Bitter Greens begins with the story of Charlotte, exiled from the court of Louis XIV, the Sun King, and locked in a nunnery. Through her narrative, we learn that she was a vivacious courtier whose passion and wit would not be contained. Early in the novel, her mother tells the young Charlotte that she could have been a troubadour; instead, as an adult, she has left scandal in her wake and written some saucy stories that have gotten her banished from the king’s presence. Charlotte was a real person, and while Forsyth imagines many personal details, conversations, and relationships for her protagonist, the major plot points refer to actual events and historical personages.
Nested into this narrative is the storytelling of Soeur Seraphina, who begins to relate the tale of Margherita (or Persinette, which is French for “parsley,” a bitter green similar to the rapunzel plant) to the captive and captivated La Force as they work together in the nunnery’s garden. Margherita was a prisoner, too, taken from her loving parents and imprisoned in a tower where her fiery red hair is braided together with the hair of the tower’s seven previous inhabitants. She amuses herself by singing, attracting the interest of a young Italian nobleman passing by. This section of the novel differs slightly in tone from the rest, ultimately taking on a more mythical, symbolic quality like a fairy tale:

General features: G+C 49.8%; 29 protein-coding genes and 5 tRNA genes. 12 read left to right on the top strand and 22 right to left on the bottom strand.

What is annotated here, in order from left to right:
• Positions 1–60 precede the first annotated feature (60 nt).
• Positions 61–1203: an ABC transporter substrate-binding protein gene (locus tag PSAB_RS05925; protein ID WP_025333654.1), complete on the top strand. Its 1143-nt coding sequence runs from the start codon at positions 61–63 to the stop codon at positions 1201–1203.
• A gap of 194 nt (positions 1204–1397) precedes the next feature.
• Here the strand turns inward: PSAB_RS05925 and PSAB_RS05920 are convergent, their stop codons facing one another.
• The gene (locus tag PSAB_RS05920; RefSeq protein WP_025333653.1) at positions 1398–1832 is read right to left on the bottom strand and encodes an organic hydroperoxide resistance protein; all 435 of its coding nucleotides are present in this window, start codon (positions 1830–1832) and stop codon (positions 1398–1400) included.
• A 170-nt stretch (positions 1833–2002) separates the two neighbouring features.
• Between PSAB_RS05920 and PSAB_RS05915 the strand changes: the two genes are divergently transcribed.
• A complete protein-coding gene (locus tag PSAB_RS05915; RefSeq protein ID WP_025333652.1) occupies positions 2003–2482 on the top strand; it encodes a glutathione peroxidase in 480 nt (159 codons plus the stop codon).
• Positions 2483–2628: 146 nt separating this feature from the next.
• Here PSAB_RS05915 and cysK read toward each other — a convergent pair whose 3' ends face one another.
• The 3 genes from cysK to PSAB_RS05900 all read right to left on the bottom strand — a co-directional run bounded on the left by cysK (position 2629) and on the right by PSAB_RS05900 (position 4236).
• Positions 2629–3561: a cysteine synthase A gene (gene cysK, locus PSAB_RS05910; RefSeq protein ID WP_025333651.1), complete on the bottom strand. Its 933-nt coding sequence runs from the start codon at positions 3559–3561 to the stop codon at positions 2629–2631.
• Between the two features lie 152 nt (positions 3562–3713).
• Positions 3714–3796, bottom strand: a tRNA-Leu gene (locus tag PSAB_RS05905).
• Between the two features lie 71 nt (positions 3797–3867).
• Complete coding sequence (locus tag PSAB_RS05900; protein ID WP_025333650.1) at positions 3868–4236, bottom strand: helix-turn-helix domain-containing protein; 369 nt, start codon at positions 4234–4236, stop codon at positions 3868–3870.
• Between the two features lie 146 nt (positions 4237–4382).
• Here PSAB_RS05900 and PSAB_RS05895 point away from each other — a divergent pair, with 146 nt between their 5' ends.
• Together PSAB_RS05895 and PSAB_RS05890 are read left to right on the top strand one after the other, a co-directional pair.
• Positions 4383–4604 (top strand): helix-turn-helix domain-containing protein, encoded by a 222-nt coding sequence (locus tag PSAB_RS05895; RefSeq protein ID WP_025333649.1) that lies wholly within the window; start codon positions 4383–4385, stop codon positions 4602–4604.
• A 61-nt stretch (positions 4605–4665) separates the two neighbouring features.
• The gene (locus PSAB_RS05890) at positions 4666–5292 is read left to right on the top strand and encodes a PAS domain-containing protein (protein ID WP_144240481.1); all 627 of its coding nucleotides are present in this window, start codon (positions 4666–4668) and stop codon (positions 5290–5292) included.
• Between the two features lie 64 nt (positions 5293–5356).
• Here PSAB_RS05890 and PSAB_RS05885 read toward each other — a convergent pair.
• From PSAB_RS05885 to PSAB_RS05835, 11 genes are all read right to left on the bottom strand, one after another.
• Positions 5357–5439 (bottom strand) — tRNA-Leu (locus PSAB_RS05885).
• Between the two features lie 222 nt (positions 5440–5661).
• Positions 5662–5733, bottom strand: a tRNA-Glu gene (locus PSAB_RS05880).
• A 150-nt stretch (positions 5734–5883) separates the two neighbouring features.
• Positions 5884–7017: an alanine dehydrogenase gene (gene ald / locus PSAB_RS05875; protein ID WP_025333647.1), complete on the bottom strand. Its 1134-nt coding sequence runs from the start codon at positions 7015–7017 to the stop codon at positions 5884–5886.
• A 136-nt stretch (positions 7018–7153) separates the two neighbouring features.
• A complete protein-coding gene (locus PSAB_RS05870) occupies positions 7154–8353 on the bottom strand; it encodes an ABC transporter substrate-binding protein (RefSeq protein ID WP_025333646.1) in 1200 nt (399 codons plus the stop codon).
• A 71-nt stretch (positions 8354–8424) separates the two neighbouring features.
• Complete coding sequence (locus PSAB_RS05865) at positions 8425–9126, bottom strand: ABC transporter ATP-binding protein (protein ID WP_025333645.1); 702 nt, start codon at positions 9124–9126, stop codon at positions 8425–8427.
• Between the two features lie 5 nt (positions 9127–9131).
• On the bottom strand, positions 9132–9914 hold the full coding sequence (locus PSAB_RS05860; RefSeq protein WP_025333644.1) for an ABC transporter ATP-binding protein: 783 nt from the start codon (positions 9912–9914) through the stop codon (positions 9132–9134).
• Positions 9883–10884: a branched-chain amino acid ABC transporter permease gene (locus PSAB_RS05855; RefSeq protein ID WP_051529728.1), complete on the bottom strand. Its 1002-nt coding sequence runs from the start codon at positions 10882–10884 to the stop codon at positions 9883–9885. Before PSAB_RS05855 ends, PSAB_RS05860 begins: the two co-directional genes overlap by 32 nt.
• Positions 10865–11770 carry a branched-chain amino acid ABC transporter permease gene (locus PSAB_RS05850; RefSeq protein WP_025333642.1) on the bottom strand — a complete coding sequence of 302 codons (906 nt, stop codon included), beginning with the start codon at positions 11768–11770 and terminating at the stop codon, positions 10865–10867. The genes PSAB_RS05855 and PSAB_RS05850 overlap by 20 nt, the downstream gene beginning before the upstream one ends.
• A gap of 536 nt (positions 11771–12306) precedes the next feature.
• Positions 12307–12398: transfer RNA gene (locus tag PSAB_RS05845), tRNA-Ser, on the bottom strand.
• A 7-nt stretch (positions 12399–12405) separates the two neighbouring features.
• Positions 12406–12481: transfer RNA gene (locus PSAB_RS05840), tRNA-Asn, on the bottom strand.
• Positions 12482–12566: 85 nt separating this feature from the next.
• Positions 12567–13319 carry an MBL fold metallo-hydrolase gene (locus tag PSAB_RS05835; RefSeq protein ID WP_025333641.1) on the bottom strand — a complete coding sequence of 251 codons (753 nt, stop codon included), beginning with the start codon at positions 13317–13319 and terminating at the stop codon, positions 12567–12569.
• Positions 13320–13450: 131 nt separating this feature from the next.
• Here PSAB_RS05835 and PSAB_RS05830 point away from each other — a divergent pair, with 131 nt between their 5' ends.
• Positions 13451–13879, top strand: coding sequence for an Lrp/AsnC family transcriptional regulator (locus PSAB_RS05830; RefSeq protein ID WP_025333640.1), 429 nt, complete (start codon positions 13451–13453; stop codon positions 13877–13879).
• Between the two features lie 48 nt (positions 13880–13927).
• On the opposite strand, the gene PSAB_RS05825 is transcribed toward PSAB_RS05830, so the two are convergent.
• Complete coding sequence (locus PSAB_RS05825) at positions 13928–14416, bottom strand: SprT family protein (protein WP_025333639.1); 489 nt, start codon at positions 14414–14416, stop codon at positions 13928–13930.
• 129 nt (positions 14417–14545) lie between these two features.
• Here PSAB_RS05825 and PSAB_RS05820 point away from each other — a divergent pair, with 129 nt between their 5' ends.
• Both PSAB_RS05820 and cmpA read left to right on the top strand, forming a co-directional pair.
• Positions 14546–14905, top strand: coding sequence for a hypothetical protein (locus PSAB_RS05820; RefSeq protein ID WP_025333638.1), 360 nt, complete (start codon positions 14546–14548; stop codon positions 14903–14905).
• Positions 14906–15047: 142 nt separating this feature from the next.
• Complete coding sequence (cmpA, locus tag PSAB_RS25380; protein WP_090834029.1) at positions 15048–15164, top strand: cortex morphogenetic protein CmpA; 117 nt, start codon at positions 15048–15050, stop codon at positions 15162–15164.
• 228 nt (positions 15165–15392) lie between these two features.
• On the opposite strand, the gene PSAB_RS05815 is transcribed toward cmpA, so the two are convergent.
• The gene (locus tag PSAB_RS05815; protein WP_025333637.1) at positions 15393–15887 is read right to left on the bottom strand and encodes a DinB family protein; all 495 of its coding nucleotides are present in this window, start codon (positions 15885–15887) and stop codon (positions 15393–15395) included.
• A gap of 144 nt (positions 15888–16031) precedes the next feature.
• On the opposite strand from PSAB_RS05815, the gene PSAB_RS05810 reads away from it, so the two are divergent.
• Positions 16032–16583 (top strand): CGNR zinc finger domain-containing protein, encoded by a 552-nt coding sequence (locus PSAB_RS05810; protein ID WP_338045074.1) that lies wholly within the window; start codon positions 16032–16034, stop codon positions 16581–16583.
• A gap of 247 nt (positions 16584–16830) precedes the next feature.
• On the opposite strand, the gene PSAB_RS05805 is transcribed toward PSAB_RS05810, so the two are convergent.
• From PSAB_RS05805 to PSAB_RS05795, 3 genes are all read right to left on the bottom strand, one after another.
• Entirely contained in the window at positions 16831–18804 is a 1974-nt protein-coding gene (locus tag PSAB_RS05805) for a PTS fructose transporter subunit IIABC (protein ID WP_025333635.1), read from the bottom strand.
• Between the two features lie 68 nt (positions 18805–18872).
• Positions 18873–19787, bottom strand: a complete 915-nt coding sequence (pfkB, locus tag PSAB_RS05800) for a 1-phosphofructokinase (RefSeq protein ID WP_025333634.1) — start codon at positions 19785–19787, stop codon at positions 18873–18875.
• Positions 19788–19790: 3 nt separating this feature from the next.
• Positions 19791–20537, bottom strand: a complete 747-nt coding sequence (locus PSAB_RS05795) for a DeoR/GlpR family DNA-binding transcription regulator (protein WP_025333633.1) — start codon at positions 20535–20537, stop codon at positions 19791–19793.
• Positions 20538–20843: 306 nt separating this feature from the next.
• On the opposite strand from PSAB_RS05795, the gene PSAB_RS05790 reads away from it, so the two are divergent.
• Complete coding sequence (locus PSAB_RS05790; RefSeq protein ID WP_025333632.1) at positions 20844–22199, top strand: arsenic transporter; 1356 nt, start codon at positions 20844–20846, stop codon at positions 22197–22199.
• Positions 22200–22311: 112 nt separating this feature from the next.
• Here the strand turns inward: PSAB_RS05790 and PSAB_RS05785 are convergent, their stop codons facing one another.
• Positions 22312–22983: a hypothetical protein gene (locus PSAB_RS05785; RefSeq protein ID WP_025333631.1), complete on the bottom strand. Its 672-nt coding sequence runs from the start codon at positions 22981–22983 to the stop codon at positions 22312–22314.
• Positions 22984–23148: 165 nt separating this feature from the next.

The panorama of dawn was the most beautiful thing she had ever seen. Vast and strange, the sky stretched above her, streaked with long clouds like a girl’s hair flying, coloured crimson and rose and blue and gold.Finally, Bitter Greens tells the story of Selena Lionelli, La Strega Bella, the beautiful witch who captures young red-headed girls for her own nefarious purposes. It is she who kidnaps Margherita, renames her Persinette, and tries to convince her that her parents abandoned her. But despite her cruelty, Lionelli manages to gain our sympathy through the telling of her own story. Her past as an orphan, a Venetian courtesan, and the muse of the painter Titian was, for me, the most interesting part of the novel.
Forsyth’s prose is confident and colorful. The stories of Charlotte and Selena are told in first person, while Margherita’s is told in third person. This contributes to the sense of distance and dreaminess that the fairy-tale retelling demands, while allowing Charlotte and Selena a presence and reality that helps readers to connect with them on an emotional level, despite the difference in customs and cultures.
Each of these stories sheds light on the others and La Force learns about both fortitude and kindness as she listens to Soeur Seraphina’s tales. What I particularly loved about the novel was its focus on the power of storytelling and of women’s voices. Sixteenth-century Italy and seventeenth-century France were not bastions of intellectual or personal freedom for women. Despite this, each of the three protagonists uses her voice to create her own destiny, even when everyone else tries to silence her. Bitter Greens shows the historical consequences and the personal cost of speaking out against power and the dominant ideology while still convincing us to share our own stories.
*This review originally appeared at FantasyLiterature.com, where I gave the book 4 1/2 stars.